Even if you look at Facebook: Reactions are currently treated in the same way as Likes, but that is definitely going to evolve; with different Reactions being weighted differently. For example, Love is more important than Like, and so on (side note: if you don’t know what the difference between like and love is, you might want to refresh your memory with this gem).


Eventually, it could become commonplace that advertising is so personalised that no two people will experience the same ad in the same way… Ever. Cool, right? Not only is it cool in the technological sense, it’s also brilliant from a creative point of view – everyone knows the best and most effective ads are the ones that evoke an emotional response. The article I read on HubSpot calls out 3 long-term campaigns (I’d go as far as to call them full brand strategies) that really showcase the power of emotive advertising: Dove’s “Real Beauty” (I know we’ve all heard: “we want to be like Dove but we have €5k and want to have a spot in the Late Late and also we want go viral but you have to admit it’s been a ground-breaking campaign that has inspired many copy-cats – imitation is the sincerest form of flattery), Nike’s “Just Do It”, and Mastercard’s “Priceless”.


I’d encourage everyone to read the article – It’s long, but it is interesting.


For the moment we’re probably a few years off seeing this being used in day to day advertising, but it’s definitely one to watch.


Thanks for reading guys!


Same time, same place next week


Snap Inc. Spectacles – Innovatie

Friday, September 30th, 2016

Before we get stuck in, I just want to flag that this is week’s Innovatie is verrrry P R E D I C T A B L E, but I just think they are so so cool, I couldn’t resist. So, without further ado, I give you… SNAP SPECTACLES!


In case you’ve been living under a rock, Snap Inc. (new name for Snapchat) have decided to enter the wearables space with a pair of snap-recording sunglasses. “But wait!” I hear you say, “aren’t they just copying Google Glass?” Well, that’s an interesting point my friend, but you’d be wrong there. These shades are basically the opposite of Google Glass.


First of all, they’re fun. They’re going to come in three different colours and basically look like something you’d pick up in a souvenir shop on your hols. Evan Speigal even refers to them as a toy. Secondly, they’re cheap (compared to Google Glass, which launched with a retail price of $1,500), costing less than a pair of Ray-Ban aviators, at $129. Finally, the whole point of the Spectacles is not to make progress in technology, or change how we interact with the world… All they are for is recording your Snap videos and uploading them directly to the app. Oh, and before your inner creep gets too excited, they will have little lights on the front that will flash to indicate recording. Check out the video here:


All that aside, Spiegs is cautious: only a small number are going to be produced to begin with, and they will be rolled out slowly to see how they land. Now of course there’s a chance that these will be a complete flop, but all Snap Inc. needs is for the shades to stay cool for long enough to get us mugs buying a pair in the hopes of coming the next James Kava (cos we’re all gas b*tches).


For brands, I see two main possibilities: Firstly, they could give pairs to their consumers at events / to influencers to capture footage and push this out as part of comms. Secondly, further down the line, wouldn’t it be cool for a brand to do a partnership with them?? I’m thinking S P E C T A C L E S  x R A Y – B A N. Remember, you heard it here first.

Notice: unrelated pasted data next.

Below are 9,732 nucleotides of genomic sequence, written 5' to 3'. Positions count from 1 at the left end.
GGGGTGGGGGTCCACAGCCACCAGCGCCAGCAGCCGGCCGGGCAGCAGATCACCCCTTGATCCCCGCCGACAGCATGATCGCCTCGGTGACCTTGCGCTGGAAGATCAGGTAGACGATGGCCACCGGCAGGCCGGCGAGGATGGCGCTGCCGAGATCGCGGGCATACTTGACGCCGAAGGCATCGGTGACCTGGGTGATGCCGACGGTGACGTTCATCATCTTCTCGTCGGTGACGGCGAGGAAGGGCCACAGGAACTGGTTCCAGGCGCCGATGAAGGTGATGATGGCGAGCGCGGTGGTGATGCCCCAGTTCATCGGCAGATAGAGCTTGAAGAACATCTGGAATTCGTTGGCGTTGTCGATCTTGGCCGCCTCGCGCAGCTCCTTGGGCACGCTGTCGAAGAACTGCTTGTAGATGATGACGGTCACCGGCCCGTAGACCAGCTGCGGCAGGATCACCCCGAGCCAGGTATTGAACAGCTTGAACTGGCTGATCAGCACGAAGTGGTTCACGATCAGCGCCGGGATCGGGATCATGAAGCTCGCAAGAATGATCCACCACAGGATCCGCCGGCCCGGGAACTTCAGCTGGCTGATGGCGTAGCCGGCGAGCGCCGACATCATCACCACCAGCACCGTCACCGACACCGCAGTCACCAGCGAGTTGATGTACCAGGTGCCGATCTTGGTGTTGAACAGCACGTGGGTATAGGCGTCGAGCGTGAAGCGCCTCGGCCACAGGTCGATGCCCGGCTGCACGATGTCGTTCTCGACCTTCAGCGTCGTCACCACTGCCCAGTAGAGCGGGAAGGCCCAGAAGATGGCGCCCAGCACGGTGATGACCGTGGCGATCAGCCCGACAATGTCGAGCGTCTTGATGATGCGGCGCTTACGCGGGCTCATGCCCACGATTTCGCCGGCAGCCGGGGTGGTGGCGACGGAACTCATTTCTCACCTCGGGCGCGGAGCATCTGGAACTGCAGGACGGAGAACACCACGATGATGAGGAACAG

So in conclusion, I can’t wait to get my hands on a pair.


That’s all folks

Same time, same place next week


Remember, be good. And if you can’t be good, be careful



Ted Baker Shoppable Video – Innovatie

Wednesday, September 14th, 2016

Well hello there boys & girls! Welcome to the latest installment of Innovatie!


So… the iPhone 7!


Like I’d ever be that predictable.


No, today it’s all about… VEGAN PIZZA!

Also jokes…

Where do I like to keep you? (answer: on your toes!)


Fun fact: Innovatie loves clothes. So this week I’m delighted to share something futuristically fashionable (well hello there alliteration) with you.

See below a very lovely pink dress. It’s the prettiest thing I own and I keep it wrapped up in the dry cleaner’s cling film. Well that dress is from Ted Baker (side note: great menswear); somewhere I’d never usually shop because it’s not really my shtyle, but anyway, I digress… Ted Baker is the brand at the centre of this week’s innovation.


Ted Baker have launched a really slick shoppable video. S H O P P A B L E. Each item featured in the short film can be clicked on and saved in your basket… Pretty cool, right? Ted Baker is a very British brand so the clever people at Poke in London (easy now, that’s actually the name of the agency. British people are funny… hi Max!) decided to base the film around espionage. Even better, they got Guy Ritchie to produce it. G U Y  R I T C H I E you guys. Who doesn’t love a bit of Lock, Stock / Snatch? Great movies. Dya like dags?? Check out the video here:

Now, I’ve done some digging around and Ted Baker are not the first brand to do this. Burberry had done something similar back in 2012 but Ted’s version is done so very well (see above: Guy Ritchie). The film is called “Mission Impeccable” for Christ’s sake. L O V E it. They’ve even amplified it further by running an online scavenger hunt, pretending to “leak” classified documents on social and have customers to decode them. They’ve also followed this through in-store: customers speak certain words that are displayed on the windows into the Google Voice app and are given clues in return in order to win prizes. That’s the jist of it; but more info can be found here: